The release of God of War is almost upon us and fan anticipation couldn’t be higher. Promising to deliver a robust and interesting new world, the latest entry in the successful PlayStation franchise sees an aged and weary Kratos on a journey through the world of Norse mythology with his son Atreus to fulfill the final wish of his deceased wife.
While the the game isn’t a total reset, God of War is going to be a very different experience from past games. Sony and Santa Monica Studios have wasted no time highlighting the game’s cinematic nature, showing off a technique called the “Single-Shot” Effect that makes the game progress without cutting, giving the player a truly immersive experience.
The question now on everyone’s lips is it all worth it? Have the teams at Santa Monica Studios and Sony managed to create a game worthy of the original trilogy or is God of War destined for failure? With reviews beginning to roll in it’s time to find out.
IGN ( Jonathon Dornbush)
I expected great action from God of War, and it delivers that handily. But I didn’t expect it to be a thrilling journey in which every aspect of it complements the others to form what is nothing short of a masterpiece. It’s a game in which Kratos, a previously one-note character, becomes a complex father, warrior, and monster, embattled both on the field and within his own heart about how to treat his son; one in which the world opens up and shifts, offering rewards in both gameplay and knowledge of its lore that I treasured with each accomplishment.
Polygon (Chris Plante)
I’ll skip spoilers and specifics, but even core mechanical design choices, things that seem gamey and intangible, are given narrative purpose by the end. God of War is, in a single word, holistic. Every aspect is excellent on its own, but more importantly, it all serves and accentuates the larger vision.
The Verge (Andrew Webster)
On their own, the various elements that make up God of War don’t sound especially unique or interesting. But it’s the way they work together — how the story informs the action and vice versa — that makes it memorable. God of War takes a one-dimensional series and turns it into something with depth and emotion. This isn’t the Kratos you remember — and that’s what makes it work so well.
GameSpot (Peter Brown)
Like Kratos, God of War recalls the past while acknowledging the need to improve. Everything new it does is for the better, and everything it holds onto benefits as a result. Kratos is no longer a predictable brute. God of War is no longer an old-fashioned action series. With this reboot, it confidently walks a new path that will hopefully lead to more exciting adventures to come.
Nerdist (Dan Casey)
While the gameplay mechanics are incredibly polished and unreasonably addictive, God of War‘s greatest asset is its storytelling, which took me by surprise. Tragedy, regret, and wistfulness pervade God of War‘s storytelling as Kratos and Atreus make their way to the top of a mountain to bid farewell to a loved one. Echoes of Kratos’ past, which he is reticent to discuss, haunt the warrior-turned-reluctant father, dogging his every step. It is a legacy of blood, fire, and violence that threatens to consume not only Kratos once more, but his son as well–and the thought of that happening terrifies the itinerant god.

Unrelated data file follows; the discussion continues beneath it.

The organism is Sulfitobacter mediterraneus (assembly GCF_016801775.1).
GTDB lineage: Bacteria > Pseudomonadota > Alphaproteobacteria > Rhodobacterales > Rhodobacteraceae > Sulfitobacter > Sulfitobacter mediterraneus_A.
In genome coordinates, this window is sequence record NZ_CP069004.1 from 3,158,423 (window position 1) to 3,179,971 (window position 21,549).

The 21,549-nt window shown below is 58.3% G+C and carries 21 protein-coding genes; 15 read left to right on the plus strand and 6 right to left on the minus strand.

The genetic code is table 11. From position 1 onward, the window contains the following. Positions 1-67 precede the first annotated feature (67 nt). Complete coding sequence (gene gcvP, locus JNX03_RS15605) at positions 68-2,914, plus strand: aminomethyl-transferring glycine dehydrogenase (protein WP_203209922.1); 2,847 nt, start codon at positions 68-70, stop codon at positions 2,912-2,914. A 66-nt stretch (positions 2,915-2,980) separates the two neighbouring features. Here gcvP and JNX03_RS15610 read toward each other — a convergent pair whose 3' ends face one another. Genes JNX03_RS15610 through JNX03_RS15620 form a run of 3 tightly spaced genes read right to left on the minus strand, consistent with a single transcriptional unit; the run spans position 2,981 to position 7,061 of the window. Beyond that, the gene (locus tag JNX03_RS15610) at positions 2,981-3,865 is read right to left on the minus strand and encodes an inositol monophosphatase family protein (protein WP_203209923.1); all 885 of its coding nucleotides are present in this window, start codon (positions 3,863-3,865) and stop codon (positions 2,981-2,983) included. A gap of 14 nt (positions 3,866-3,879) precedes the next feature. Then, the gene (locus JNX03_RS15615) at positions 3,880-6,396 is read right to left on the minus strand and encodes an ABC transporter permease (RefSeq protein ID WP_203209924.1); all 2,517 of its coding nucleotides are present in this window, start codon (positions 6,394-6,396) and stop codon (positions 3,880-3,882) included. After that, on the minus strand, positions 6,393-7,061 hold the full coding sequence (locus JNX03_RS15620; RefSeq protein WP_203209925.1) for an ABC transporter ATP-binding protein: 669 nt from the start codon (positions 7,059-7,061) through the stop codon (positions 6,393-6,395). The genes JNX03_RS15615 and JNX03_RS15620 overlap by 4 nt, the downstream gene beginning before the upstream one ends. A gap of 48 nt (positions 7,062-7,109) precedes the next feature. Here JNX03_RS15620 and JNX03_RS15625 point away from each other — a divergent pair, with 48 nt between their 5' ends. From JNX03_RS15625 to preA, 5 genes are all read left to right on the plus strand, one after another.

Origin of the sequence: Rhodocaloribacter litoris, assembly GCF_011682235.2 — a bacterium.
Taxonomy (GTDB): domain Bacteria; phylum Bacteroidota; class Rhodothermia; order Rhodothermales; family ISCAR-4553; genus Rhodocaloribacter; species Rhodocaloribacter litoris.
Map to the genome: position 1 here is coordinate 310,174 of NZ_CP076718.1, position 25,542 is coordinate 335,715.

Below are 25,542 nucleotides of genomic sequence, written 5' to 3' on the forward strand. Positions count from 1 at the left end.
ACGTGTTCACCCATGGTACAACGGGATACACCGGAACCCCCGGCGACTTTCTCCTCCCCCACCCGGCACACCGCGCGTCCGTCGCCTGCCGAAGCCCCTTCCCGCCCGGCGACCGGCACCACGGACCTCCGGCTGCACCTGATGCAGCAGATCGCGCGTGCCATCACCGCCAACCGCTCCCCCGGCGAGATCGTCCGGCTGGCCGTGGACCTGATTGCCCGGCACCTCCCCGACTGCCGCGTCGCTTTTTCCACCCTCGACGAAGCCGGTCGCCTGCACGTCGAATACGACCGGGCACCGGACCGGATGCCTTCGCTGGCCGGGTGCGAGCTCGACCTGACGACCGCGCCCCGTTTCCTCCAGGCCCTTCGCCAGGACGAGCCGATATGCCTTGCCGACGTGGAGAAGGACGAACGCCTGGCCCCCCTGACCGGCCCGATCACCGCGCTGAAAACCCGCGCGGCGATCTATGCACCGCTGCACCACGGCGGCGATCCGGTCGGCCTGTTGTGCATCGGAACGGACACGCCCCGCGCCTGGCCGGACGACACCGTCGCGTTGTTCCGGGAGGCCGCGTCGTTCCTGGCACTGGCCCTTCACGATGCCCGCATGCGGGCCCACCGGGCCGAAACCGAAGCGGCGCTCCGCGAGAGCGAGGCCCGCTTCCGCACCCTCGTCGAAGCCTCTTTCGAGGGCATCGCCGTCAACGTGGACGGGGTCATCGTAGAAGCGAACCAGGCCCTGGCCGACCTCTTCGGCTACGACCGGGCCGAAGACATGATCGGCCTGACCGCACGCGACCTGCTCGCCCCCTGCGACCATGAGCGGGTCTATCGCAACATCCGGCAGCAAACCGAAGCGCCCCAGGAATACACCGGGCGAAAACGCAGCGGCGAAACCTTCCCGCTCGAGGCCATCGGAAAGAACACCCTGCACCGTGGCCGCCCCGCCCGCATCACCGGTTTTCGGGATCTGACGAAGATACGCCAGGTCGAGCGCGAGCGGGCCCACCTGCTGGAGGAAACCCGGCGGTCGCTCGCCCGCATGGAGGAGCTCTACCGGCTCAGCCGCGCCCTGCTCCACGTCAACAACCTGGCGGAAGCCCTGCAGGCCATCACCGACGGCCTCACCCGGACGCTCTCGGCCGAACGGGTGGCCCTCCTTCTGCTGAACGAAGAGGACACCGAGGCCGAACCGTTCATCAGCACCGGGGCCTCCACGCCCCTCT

Screenrant (Rob Keyes)
God of War is an even bigger and deeper game than you may expect, and certainly the the most narrative-driven and emotional take on Kratos and the series yet. The gameplay changes and bold decision to delve into another protagonist pay off in big ways and together, with Sony Santa Monica’s award-worthy sound design, musical score, and mastery of console visuals help make 2018’s God of War game something that fans old and new will easily love. This is such an impressive achievement.
Score: Absolute Must-Play
Forbes (Dave Thier)
That the world of the Eddas translates well into the series’ signature larger-than-life brutality is not surprising: we have Trolls, Jotuns, Elves, Dwarves and vengeful Gods, magic hammers, Sacred Runes and everything else we need to piece together a set piece action RPG. What is surprising, however, is how well it all works, not just the change in setting but the ambitious writing and more involved combat. God of War is not just a true God of War game — it’s an excellent one.
TechRadar (Stephen Lambrechts)
The new God of War isn’t just the best game in the series to date because of its redesigned combat system, updated camera, epic scope and incredible visuals. Like its characters, it reaches such incredible new heights because of the inclusion of something that none of the previous titles in the series really had much of — heart.
Score: Play It Now
It seems by all accounts that the team over at Santa Monica Studios have by and far exceeded expectations. It’s always a risk when developers reboot popular franchises from the past but any concerns appear unwarranted as God of War has proven to be a master class of mixing the old with the new, keeping the large-scale action and settings but adding more emotional depth.
Creative director on the game Cory Barlog has already spoken at great length about the need for the series to mature and his and the team’s desire to create a more human Kratos. Most critics seem to agree the use of his son Atreus to make him a more dimensional character is the game’s greatest strength and what makes it possibly one of the best games in the series.
While its understandable that some longtime fans might be uneasy by the series going in this new direction, hopefully they will give the game a chance. Sometimes change is necessary, and by all accounts God of War is not a gaming experience to be missed.
God of War is set to release on April 20, 2018 for PlayStation 4.